Working from home or in a quiet space is a dream for highly sensitive people – especially because it allows us to focus if we become too overwhelmed. However, don’t let our solo work ethic fool you. “Sensitive people can use their observations to their advantage … They’re going to rise to the top,” Aron previously told HuffPost. “They know how to bring ideas up without being ridiculed or scorned.” HSPs also make excellent team players due to our analytical nature and thoughtfulness for others’ ideas (just don’t force us to make the final decision on a project).

8. Don’t ask us to see that new slasher movie.

That same high empathy we experience for others combined with over-stimulation makes gory, violent films truly terrible for highly sensitive people.

9. Criticism is incredibly distressing.

As a result, we tend to avoid anything that may cause those feelings of shame. This may mean we engage in people-pleasing or self-deprecating behavior more than most of our peers. In other words, we’re far from perfect.

10. We’re constantly being told we take things too personally.

A joke at our expense sometimes just isn’t a joke to us. We know it’s a little silly to be upset, but what else are we supposed to do with all of our feelings?

11. We have a low pain tolerance.

Pass the ice, please. It doesn’t matter if it’s a broken arm or just a stubbed toe, any injury really hurts. This is because highly sensitive people are more affected by pain than others, according to Aron’s research.

12. We crave deep relationships.

According to Aron, highly sensitive people tend to get more bored in marriages than non-HSP couples, mostly due to the lack of meaningful interaction that naturally occurs as time goes on. However, this doesn’t necessarily mean we’re dissatisfied with the relationship – we just need to find a way to have more stimulating conversations.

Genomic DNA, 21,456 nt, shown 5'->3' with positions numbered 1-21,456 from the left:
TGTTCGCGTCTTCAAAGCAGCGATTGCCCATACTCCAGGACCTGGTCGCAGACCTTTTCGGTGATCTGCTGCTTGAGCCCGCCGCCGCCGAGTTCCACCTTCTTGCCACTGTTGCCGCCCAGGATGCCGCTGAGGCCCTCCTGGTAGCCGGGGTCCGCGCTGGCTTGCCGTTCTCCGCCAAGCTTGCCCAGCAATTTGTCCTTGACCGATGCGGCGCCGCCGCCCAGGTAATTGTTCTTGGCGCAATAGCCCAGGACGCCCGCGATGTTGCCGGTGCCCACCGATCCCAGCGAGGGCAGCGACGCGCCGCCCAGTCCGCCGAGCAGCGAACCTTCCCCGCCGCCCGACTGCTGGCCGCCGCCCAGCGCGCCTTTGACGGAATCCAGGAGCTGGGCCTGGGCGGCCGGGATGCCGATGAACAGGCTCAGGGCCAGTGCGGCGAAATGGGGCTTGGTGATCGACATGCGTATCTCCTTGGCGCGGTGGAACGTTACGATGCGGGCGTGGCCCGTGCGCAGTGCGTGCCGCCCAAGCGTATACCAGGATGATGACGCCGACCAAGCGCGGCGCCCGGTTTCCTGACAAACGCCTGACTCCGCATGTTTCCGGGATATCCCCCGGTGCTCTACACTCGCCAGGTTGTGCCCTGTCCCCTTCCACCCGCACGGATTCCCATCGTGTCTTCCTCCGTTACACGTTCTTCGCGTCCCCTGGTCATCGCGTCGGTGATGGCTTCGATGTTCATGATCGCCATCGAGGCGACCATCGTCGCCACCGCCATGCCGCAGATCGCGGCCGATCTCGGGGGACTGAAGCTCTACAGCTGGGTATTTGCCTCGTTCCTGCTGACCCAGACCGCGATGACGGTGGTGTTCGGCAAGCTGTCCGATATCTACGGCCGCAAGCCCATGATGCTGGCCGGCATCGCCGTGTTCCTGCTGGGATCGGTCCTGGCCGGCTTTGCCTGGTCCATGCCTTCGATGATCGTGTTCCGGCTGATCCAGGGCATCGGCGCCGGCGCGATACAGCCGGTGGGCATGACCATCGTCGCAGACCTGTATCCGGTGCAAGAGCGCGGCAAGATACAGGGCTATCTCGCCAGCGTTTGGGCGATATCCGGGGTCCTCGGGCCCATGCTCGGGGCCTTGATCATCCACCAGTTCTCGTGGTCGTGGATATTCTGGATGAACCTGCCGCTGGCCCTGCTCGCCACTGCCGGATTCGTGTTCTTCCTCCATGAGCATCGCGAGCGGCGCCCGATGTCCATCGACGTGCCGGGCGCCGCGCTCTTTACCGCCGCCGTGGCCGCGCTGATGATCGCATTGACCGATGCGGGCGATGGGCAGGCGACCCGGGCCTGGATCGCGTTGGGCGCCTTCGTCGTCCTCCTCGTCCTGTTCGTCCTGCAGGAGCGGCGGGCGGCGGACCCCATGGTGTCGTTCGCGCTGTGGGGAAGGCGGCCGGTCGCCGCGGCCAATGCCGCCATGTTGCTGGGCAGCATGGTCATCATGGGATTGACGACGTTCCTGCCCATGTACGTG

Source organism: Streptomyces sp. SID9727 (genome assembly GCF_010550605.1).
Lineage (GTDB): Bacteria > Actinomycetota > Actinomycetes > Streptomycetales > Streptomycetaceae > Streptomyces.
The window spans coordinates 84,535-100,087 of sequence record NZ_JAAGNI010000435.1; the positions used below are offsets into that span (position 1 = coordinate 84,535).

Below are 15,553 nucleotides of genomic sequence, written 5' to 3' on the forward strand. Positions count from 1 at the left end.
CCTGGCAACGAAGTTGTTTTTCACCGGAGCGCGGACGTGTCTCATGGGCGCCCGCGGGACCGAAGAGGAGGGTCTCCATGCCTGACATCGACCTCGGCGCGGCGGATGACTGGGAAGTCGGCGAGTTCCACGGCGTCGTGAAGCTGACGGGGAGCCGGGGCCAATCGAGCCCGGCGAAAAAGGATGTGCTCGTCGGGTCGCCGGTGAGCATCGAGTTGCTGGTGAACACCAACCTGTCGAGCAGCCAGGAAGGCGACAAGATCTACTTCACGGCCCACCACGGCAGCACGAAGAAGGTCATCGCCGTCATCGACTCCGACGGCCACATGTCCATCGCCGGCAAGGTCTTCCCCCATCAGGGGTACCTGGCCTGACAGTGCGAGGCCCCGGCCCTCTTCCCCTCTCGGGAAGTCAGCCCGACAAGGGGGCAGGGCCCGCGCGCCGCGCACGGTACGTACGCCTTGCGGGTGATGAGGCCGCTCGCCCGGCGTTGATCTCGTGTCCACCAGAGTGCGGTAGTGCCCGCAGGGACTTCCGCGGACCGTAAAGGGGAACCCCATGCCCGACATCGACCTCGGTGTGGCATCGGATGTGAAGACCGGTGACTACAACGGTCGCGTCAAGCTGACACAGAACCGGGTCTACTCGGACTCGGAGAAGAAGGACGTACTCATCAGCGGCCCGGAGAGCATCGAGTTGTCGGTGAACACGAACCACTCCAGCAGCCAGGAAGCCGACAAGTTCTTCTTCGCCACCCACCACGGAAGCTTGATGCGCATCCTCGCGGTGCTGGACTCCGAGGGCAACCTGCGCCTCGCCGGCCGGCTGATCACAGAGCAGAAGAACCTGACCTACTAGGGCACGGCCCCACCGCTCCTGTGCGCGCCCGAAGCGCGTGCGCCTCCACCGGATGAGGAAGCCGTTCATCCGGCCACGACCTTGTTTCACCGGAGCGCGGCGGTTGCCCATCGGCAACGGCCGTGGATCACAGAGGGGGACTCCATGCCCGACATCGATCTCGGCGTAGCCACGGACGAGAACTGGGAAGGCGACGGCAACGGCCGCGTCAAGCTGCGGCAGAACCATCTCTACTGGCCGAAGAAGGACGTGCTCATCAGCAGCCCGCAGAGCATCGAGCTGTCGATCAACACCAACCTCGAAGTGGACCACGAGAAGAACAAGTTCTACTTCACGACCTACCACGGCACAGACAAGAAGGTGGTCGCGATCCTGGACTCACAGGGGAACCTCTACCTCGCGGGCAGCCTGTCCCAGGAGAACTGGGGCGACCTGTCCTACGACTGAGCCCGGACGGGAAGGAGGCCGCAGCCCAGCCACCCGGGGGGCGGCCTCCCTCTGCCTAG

13. We can’t just stop being highly sensitive.

A 2014 study published in the journal Brain and Behavior found that highly sensitive people experienced more activity in regions of the brain associated with empathy and awareness when exposed to pictures of emotional individuals than the average person. In other words, we’re neurologically wired to behave the way that we do.

With that in mind, know that the best way to love us is to support us. Try not to shame us for our sensitivity. Tell us it’s okay to feel the way we do. And in return, we’ll try not to tear up over your kind words (no promises, though). (source)

Black Sun and Inverted Starfield 

Does this strange dark ball look somehow familiar? If so, that might be because it is our Sun. In the featured image from 2012, a detailed solar view was captured originally in a very specific color of red light, then rendered in black and white, and then color inverted. Once complete, the resulting image was added to a starfield, then also color inverted. Visible in the image of the Sun are long light filaments, dark active regions, prominences peeking around the edge, and a moving carpet of hot gas. The surface of our Sun can be a busy place, in particular during Solar Maximum, the time when its surface magnetic field is wound up the most. Besides an active Sun being so picturesque, the plasma expelled can also become picturesque when it impacts the Earth’s magnetosphere and creates auroras.

Credit: Jim Lafferty

The magnetic field lines between a pair of active regions formed a beautiful set of swaying arches, seen in this footage captured by our Solar Dynamics Observatory on April 24-26, 2017.